Eishet Chayil — a Woman of Valor — is a poem taken from the Book of Proverbs. It is traditionally sung on Friday evenings by a man to his wife. It honors the Divine Feminine is us.
Last year I began a ritual to sing Eishet Chayil every Friday night.
It’s been interesting to see how different lines resonate differently with me at different points of time. One line I always find powerful is
she opens her mouth with wisdom, and a lesson of kindness is on her tongue.
That line took on a new resonance this past weekend, on the first Shabbat after the deadliest anti-Semitic attack in US history.
We’ve had too many of these attacks in what are supposed to be sacred sanctuaries: churches, mosques, synagogues, schools.
The response after each one is the same: bury the dead and point a finger in blame at the people or systems we hold responsible.
The divisive discourse. The president. The NRA.
Hate and blame are both children of fear. The fear that someone will take something from us or that someone has already taken something from us.
When we react to hate with blame, we give credence to the fear.
How many more assassins will waltz into sacred sanctuaries, how many more innocent people will get caught in the crossfire, before we realize that our habitual reaction isn’t working?
The Jewish tradition places supreme importance on the power of words. Look through the confessionals we say on Yom Kippur — you will see that many relate to our sins of speech.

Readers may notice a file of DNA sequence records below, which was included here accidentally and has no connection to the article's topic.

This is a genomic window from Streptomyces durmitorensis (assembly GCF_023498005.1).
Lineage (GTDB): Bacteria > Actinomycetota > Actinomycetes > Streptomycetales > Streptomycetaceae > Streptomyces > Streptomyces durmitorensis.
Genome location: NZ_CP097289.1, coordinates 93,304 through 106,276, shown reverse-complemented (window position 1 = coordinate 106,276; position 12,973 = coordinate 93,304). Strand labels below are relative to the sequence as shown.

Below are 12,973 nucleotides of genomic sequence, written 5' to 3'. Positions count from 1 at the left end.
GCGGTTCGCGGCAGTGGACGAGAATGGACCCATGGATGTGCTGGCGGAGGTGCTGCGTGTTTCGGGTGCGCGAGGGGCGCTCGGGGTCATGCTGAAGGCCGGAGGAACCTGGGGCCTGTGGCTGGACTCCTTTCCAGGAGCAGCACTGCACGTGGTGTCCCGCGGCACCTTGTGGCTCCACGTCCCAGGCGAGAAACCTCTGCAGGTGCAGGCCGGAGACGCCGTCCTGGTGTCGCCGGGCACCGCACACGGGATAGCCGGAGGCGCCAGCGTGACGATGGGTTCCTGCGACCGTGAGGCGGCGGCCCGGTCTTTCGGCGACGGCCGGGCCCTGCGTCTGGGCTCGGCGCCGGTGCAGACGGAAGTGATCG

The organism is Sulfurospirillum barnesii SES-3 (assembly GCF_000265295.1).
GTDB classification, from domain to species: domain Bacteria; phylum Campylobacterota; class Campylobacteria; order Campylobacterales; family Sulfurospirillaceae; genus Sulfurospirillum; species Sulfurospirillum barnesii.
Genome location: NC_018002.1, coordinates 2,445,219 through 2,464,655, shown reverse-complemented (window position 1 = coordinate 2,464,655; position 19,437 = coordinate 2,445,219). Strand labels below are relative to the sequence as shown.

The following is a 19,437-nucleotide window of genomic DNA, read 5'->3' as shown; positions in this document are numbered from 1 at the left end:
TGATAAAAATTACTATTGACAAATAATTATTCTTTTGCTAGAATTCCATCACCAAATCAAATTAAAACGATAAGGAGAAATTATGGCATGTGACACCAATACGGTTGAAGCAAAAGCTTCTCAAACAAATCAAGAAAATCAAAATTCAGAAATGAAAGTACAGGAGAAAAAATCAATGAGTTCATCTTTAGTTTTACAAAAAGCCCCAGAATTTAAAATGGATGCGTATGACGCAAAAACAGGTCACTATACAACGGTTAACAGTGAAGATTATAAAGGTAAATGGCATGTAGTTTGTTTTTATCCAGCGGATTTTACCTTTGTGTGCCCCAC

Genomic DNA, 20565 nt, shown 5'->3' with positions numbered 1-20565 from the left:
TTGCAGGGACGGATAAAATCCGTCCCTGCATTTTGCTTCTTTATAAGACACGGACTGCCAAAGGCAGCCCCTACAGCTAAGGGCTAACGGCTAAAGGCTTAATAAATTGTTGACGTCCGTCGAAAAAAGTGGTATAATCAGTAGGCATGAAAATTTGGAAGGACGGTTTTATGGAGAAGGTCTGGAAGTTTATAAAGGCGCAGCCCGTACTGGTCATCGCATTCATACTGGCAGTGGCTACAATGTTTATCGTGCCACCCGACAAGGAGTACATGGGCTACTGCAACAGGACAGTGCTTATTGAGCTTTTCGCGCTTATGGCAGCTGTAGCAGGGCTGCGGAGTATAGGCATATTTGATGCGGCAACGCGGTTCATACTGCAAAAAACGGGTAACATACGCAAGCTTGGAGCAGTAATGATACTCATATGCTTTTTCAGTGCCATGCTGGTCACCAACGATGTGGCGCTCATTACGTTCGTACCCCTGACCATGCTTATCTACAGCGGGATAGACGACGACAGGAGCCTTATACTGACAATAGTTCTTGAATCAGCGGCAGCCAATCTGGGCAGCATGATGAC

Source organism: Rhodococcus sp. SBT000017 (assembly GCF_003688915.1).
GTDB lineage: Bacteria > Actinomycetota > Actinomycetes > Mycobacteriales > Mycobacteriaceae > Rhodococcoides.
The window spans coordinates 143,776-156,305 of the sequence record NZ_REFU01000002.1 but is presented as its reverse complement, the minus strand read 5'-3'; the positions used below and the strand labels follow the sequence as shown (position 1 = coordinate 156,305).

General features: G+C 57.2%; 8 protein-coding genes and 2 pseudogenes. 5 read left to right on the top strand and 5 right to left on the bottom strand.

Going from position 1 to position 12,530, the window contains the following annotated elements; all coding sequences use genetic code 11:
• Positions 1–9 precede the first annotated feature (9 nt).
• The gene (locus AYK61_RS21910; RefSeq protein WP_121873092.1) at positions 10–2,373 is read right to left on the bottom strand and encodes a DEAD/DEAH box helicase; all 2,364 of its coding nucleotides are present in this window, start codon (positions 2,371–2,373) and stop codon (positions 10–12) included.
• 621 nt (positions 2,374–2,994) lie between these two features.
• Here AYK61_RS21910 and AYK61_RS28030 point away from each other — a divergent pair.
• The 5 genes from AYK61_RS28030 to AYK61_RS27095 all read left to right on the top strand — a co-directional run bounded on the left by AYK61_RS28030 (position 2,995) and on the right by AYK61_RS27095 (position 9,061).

Words have the power to create and destroy.
Reflecting on this after the deadliest anti-Semitic attack in US history, it occurs to me that this is the task for Jewish women (and all women) in this time of division and hate.
The Eishet Chayil, the Divine Feminine, does not fear scarcity. She has faith that God will provide for her and her family and they will lack for nothing.
The Eishet Chayil opens her mouth with wisdom.
What is the wisdom?
The lessons of kindness on her tongue.
Not just kindness. Loving-kindness. This is the more accurate translation of the Hebrew word chesed.
The Divine Feminine instructs and educates those around her by modeling this behavior that brings compassion, love, and peace to the world.
She opens her mouth with wisdom, and lessons of loving-kindness are on her tongue.
As I sang these words, it struck me that this is a worthy goal. Or, more accurately, practice. It’s not a place we will reach. It’s a thing we can strive to do every day.
If that were all we accomplished each day, I bet we would see some profound changes, internally and externally.